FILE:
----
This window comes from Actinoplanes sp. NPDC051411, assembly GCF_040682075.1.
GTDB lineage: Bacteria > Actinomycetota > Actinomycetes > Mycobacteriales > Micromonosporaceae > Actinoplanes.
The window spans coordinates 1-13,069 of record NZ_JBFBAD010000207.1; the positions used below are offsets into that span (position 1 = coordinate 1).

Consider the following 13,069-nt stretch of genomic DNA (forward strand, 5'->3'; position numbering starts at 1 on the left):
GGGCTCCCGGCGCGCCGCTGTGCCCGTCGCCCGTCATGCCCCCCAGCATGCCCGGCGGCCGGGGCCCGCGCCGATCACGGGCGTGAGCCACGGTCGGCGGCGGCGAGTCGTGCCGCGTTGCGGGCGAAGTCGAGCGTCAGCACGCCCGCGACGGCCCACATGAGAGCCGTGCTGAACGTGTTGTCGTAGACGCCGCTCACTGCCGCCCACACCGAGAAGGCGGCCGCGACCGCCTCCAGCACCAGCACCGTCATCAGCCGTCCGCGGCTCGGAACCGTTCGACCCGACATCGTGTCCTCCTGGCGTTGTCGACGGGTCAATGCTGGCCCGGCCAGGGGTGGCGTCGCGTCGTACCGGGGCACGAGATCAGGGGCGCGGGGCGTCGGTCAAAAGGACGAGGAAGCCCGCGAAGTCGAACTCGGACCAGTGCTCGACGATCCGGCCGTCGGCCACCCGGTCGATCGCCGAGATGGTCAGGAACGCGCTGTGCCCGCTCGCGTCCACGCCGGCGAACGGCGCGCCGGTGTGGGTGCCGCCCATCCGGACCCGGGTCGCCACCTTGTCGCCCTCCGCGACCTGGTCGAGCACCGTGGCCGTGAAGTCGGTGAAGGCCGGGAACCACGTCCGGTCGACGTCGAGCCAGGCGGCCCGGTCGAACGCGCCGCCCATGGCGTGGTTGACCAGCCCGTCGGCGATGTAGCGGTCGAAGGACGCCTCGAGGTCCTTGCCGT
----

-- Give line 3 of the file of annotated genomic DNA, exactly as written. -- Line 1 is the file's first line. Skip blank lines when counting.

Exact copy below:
The window spans coordinates 1-13,069 of record NZ_JBFBAD010000207.1; the positions used below are offsets into that span (position 1 = coordinate 1).